Propagation News – 28 June 2020

| June 26, 2020

After the recent excitement of a new Solar Cycle 25 sunspot, it seems the Sun has decided to go back to sleep. We have had zero sunspots since 16 June and the STEREO spacecraft Ahead view shows just one small bright area on the Sun, which might result in a spot in due course. Luckily, geomagnetic conditions remained quiet throughout the week, with a maximum Kp index of two.

The bands were a little lacklustre, other than the continued sporadic E openings, which have brought almost daily fun on 28MHz.

There were F-layer openings to be found on 14MHz, but these were mainly enjoyed by well-equipped stations. Ed, WA6QDQ/KH6 in Hawaii was audible at 0652TUTC on Tuesday, the 23rd, at G3UML’s Hendon QTH. As was William, AL7KC in North Pole, Alaska, who had a big pile up on 14.224MHz.

Early morning does seem to be the best time to get on 14MHz, with Jim, E51JD on the South Cook Islands being reported again as well. But as the day goes on D-layer absorption grows and 14MHz doesn’t sound very lively at all. Fifteen metres was open to Brazil and Paraguay on Thursday afternoon, although this was mostly FT8. Otherwise, it was 10 metres and sporadic E contacts that continued to provide excitement, with one or two North American, South American and Caribbean openings occurring.

Next week NOAA predicts more of the same, with a solar flux index hovering around 68-70 and a maximum Kp index of two.

A weak solar wind stream flowing from a narrow coronal hole could reach Earth beginning on 27 June. A minor geomagnetic disturbance at higher latitudes may be expected.

VHF and up

The heatwave of midweek should be over by this Sunday, so any enhanced sea path tropo will have weakened too. Coasts can be productive for ducts across the North Sea or English Channel and Biscay in any quieter settled window during the week.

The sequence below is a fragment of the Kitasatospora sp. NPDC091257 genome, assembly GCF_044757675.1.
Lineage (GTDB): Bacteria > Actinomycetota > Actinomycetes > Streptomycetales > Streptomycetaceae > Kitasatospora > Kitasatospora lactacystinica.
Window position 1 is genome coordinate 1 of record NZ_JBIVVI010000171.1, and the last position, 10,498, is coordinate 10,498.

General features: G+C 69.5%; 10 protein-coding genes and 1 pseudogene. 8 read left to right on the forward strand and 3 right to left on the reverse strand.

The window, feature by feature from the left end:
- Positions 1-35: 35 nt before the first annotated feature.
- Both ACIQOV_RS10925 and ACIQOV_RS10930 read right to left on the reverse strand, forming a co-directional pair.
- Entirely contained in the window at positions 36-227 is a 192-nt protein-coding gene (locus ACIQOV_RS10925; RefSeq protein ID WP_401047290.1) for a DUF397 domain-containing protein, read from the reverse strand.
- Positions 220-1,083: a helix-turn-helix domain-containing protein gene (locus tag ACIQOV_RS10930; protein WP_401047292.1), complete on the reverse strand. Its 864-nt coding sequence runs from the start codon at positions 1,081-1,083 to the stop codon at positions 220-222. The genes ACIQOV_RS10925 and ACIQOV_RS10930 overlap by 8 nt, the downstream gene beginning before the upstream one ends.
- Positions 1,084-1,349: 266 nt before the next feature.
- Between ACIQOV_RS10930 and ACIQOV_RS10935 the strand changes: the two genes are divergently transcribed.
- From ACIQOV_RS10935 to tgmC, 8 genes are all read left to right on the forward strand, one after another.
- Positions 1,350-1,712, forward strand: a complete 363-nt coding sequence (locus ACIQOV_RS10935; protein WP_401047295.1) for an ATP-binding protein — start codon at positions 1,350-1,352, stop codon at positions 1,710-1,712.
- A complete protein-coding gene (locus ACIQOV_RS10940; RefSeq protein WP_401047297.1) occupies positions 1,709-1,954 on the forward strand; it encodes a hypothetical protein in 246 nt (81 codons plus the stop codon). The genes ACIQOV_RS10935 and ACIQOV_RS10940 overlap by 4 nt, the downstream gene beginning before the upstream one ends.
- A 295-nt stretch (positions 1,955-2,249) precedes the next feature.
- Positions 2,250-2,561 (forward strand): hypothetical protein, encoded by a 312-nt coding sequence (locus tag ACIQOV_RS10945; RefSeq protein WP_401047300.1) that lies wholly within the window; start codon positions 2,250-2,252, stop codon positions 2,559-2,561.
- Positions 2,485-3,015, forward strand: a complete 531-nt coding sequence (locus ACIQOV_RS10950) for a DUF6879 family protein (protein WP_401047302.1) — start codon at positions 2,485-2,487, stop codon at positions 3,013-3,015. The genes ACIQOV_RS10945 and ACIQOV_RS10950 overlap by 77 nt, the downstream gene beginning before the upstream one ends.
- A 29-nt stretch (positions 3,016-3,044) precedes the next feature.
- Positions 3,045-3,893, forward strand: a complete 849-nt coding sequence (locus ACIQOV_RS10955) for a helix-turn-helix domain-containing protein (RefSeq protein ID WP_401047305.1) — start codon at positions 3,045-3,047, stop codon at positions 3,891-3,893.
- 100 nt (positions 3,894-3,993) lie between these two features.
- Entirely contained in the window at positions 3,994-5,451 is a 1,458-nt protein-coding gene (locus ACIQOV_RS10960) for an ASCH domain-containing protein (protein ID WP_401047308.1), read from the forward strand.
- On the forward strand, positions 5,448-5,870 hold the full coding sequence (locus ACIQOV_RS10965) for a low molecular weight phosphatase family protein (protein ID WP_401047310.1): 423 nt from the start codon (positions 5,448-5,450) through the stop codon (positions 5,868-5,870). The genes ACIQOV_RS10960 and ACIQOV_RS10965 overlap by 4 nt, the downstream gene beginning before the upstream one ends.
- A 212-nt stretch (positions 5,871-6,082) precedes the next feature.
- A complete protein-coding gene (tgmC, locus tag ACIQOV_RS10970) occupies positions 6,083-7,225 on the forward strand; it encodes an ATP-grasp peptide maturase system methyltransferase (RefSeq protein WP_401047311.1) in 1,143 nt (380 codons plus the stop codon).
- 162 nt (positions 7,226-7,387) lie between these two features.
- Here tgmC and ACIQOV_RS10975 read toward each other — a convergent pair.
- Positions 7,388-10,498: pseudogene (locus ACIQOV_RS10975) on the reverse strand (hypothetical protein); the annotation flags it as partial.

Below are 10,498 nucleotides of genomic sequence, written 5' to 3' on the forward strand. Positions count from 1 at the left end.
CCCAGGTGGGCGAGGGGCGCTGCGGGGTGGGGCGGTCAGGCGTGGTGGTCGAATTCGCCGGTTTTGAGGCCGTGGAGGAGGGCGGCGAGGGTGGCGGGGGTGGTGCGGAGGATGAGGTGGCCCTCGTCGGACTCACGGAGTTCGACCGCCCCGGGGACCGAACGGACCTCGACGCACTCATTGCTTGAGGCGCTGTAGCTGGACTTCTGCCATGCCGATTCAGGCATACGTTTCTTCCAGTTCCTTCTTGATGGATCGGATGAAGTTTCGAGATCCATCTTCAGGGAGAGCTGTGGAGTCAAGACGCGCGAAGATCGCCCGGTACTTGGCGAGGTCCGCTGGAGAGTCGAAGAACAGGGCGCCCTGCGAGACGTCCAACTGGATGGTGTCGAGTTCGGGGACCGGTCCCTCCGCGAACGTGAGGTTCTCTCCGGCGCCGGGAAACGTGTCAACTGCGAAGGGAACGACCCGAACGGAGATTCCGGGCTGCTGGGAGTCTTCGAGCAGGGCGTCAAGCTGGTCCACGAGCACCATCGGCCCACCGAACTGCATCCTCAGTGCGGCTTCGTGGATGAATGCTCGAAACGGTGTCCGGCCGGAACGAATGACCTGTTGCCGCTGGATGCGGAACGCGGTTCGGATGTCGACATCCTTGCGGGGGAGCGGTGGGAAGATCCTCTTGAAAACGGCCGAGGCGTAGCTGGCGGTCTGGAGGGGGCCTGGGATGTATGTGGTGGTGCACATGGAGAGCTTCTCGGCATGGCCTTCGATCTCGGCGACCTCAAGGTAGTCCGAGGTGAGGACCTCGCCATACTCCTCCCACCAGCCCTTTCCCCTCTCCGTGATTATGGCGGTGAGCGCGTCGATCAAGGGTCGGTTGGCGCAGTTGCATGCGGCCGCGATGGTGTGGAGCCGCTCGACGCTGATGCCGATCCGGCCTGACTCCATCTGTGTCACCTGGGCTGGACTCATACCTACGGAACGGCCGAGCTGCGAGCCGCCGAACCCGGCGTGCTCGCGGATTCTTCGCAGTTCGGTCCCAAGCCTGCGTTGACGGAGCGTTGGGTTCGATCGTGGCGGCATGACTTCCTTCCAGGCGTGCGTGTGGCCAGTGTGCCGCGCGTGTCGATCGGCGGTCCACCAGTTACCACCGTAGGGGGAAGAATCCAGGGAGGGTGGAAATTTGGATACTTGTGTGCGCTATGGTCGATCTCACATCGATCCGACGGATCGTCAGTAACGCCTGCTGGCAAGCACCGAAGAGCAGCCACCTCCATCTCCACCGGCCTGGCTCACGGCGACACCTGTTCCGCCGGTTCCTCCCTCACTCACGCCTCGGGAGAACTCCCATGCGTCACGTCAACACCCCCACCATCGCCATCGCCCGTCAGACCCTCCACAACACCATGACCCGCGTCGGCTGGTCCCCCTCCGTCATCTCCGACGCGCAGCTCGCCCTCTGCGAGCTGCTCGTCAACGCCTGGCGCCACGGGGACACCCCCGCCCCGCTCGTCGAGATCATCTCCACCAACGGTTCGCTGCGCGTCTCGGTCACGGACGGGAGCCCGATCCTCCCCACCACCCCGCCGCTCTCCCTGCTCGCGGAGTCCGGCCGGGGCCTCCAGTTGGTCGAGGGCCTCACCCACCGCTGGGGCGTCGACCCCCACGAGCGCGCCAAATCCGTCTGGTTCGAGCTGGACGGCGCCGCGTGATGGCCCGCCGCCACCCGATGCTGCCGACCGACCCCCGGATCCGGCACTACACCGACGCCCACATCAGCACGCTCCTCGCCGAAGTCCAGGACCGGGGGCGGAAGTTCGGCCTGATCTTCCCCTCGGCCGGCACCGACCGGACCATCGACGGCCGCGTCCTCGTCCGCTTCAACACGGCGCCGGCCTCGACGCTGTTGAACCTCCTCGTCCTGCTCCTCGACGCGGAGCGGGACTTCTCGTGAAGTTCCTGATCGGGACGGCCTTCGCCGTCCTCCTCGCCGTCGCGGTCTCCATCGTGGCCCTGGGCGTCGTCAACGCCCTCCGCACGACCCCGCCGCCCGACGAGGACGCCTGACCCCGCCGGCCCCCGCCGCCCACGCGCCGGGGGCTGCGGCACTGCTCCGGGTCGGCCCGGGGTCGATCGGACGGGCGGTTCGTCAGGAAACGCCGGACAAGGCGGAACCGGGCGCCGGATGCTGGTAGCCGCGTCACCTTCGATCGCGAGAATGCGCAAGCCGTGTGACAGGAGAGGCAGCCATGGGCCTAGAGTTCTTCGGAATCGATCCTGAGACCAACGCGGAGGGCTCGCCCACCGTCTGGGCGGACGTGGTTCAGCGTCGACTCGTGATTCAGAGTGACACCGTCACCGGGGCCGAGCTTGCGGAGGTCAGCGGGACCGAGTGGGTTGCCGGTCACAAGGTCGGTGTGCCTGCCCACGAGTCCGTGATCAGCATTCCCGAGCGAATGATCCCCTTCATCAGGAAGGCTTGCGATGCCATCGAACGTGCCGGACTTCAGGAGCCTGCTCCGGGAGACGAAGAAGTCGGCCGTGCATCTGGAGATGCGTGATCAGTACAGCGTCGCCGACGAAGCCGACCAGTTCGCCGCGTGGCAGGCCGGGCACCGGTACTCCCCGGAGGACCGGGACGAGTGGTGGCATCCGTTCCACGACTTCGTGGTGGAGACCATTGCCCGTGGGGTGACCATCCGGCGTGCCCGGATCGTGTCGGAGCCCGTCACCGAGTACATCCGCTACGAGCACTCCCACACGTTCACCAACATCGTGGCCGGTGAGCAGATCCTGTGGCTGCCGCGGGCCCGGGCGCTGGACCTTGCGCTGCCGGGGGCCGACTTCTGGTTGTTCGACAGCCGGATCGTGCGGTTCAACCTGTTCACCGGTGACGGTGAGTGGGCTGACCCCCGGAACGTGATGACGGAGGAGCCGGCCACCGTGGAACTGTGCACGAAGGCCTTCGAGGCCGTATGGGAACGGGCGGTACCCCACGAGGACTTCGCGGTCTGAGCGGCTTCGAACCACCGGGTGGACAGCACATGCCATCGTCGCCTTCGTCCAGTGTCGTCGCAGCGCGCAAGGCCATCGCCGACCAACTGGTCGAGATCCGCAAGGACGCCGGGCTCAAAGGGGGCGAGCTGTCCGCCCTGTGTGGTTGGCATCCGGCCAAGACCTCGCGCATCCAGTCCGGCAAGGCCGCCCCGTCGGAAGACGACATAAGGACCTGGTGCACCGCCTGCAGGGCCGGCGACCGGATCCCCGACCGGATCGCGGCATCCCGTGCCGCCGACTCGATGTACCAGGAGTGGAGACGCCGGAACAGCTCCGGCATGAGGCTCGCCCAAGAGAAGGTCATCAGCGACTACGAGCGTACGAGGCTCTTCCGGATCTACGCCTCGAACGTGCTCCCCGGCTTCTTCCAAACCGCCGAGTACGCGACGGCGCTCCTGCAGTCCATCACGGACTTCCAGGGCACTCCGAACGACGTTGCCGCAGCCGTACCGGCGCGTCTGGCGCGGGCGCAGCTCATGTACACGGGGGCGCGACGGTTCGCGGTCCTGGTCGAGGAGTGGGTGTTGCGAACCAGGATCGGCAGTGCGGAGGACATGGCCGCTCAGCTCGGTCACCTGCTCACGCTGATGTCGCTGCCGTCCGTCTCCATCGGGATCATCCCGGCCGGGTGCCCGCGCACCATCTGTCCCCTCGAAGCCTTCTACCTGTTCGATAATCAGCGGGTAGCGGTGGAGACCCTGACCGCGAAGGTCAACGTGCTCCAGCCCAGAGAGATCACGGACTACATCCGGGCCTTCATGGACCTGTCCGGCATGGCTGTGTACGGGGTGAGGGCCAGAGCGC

Overall, tropo is probably not a mode to rely upon this week, since much of the time we will have low pressure either over the UK or very close by. This will bring periods of rain or showers, many of which could have a chance of thunder and hail. This implies large convective clouds and potentially good GHz bands rain scatter.

That leaves sporadic E, and we are still within the main part of the season, so keep up the usual procedure of checking mid-morning and late afternoon or early evening. Sporadic E is a mode ideally suited for weak signals and digital modes can give good clues as to which directions may open later for CW and SSB as the opening develops. Make use of the good map-based clusters to see if you are close enough to where the paths cross. Ideally the hot spot should be between about 600km and 1,400km away from your station.

Moon declination goes negative today but as perigee is on Monday, path losses will be at their lowest of the lunar month. 144MHz sky temperatures are low today but increasing to a peak of 2700K around midnight next Saturday. Compare this to the usual 300K cold sky temperature at 144MHz, do the maths and, you’ll see that your low noise preamps are not going to help you at this sky temperature!

The June Bootids meteor shower peaked yesterday but continue looking for the best meteor scatter conditions around local dawn.

Category: GB2RS Propagation News